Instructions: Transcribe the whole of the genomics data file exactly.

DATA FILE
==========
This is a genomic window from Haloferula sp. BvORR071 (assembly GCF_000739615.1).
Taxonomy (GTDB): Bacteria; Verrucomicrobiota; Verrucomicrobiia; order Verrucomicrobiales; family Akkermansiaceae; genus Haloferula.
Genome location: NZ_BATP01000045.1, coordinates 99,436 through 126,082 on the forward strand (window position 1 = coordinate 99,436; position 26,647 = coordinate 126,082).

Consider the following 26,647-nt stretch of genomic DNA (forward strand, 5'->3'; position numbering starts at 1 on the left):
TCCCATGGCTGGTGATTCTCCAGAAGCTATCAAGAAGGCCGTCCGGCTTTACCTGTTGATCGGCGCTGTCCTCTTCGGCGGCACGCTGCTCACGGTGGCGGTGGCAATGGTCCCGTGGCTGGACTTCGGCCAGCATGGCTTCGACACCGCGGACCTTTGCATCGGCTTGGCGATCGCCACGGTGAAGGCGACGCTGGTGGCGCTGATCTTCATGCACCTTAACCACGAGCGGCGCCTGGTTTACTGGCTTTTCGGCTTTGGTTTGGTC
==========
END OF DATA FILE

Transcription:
This is a genomic window from Haloferula sp. BvORR071 (assembly GCF_000739615.1).
Taxonomy (GTDB): Bacteria; Verrucomicrobiota; Verrucomicrobiia; order Verrucomicrobiales; family Akkermansiaceae; genus Haloferula.
Genome location: NZ_BATP01000045.1, coordinates 99,436 through 126,082 on the forward strand (window position 1 = coordinate 99,436; position 26,647 = coordinate 126,082).

Consider the following 26,647-nt stretch of genomic DNA (forward strand, 5'->3'; position numbering starts at 1 on the left):
TCCCATGGCTGGTGATTCTCCAGAAGCTATCAAGAAGGCCGTCCGGCTTTACCTGTTGATCGGCGCTGTCCTCTTCGGCGGCACGCTGCTCACGGTGGCGGTGGCAATGGTCCCGTGGCTGGACTTCGGCCAGCATGGCTTCGACACCGCGGACCTTTGCATCGGCTTGGCGATCGCCACGGTGAAGGCGACGCTGGTGGCGCTGATCTTCATGCACCTTAACCACGAGCGGCGCCTGGTTTACTGGCTTTTCGGCTTTGGTTTGGTC